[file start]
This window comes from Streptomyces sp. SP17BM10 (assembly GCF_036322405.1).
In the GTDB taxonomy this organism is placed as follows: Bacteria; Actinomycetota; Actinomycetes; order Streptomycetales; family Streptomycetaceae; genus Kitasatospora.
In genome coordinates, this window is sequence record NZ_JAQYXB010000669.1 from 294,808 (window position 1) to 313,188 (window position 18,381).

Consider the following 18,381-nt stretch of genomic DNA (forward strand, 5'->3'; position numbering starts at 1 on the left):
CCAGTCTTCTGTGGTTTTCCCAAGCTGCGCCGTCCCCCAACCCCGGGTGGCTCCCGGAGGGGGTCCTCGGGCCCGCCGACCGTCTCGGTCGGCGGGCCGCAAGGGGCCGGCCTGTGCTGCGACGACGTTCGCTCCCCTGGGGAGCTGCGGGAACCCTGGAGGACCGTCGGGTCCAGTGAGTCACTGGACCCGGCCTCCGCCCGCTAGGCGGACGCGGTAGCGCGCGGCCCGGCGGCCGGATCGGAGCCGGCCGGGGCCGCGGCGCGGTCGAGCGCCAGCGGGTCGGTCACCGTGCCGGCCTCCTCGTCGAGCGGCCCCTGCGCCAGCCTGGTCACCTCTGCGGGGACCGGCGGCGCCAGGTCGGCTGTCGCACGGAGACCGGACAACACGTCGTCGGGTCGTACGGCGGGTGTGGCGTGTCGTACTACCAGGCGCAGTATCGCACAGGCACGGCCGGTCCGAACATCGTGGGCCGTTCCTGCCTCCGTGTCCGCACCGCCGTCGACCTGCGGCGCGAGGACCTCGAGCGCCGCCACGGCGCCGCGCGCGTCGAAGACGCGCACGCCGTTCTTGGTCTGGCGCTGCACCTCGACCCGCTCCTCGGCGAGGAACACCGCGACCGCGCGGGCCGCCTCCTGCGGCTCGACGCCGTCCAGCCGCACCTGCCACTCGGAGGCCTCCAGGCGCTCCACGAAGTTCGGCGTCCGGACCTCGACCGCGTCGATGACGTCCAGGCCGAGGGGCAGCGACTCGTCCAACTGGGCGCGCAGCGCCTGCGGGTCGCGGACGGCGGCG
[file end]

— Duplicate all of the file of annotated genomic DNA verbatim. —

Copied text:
This window comes from Streptomyces sp. SP17BM10 (assembly GCF_036322405.1).
In the GTDB taxonomy this organism is placed as follows: Bacteria; Actinomycetota; Actinomycetes; order Streptomycetales; family Streptomycetaceae; genus Kitasatospora.
In genome coordinates, this window is sequence record NZ_JAQYXB010000669.1 from 294,808 (window position 1) to 313,188 (window position 18,381).

Consider the following 18,381-nt stretch of genomic DNA (forward strand, 5'->3'; position numbering starts at 1 on the left):
CCAGTCTTCTGTGGTTTTCCCAAGCTGCGCCGTCCCCCAACCCCGGGTGGCTCCCGGAGGGGGTCCTCGGGCCCGCCGACCGTCTCGGTCGGCGGGCCGCAAGGGGCCGGCCTGTGCTGCGACGACGTTCGCTCCCCTGGGGAGCTGCGGGAACCCTGGAGGACCGTCGGGTCCAGTGAGTCACTGGACCCGGCCTCCGCCCGCTAGGCGGACGCGGTAGCGCGCGGCCCGGCGGCCGGATCGGAGCCGGCCGGGGCCGCGGCGCGGTCGAGCGCCAGCGGGTCGGTCACCGTGCCGGCCTCCTCGTCGAGCGGCCCCTGCGCCAGCCTGGTCACCTCTGCGGGGACCGGCGGCGCCAGGTCGGCTGTCGCACGGAGACCGGACAACACGTCGTCGGGTCGTACGGCGGGTGTGGCGTGTCGTACTACCAGGCGCAGTATCGCACAGGCACGGCCGGTCCGAACATCGTGGGCCGTTCCTGCCTCCGTGTCCGCACCGCCGTCGACCTGCGGCGCGAGGACCTCGAGCGCCGCCACGGCGCCGCGCGCGTCGAAGACGCGCACGCCGTTCTTGGTCTGGCGCTGCACCTCGACCCGCTCCTCGGCGAGGAACACCGCGACCGCGCGGGCCGCCTCCTGCGGCTCGACGCCGTCCAGCCGCACCTGCCACTCGGAGGCCTCCAGGCGCTCCACGAAGTTCGGCGTCCGGACCTCGACCGCGTCGATGACGTCCAGGCCGAGGGGCAGCGACTCGTCCAACTGGGCGCGCAGCGCCTGCGGGTCGCGGACGGCGGCG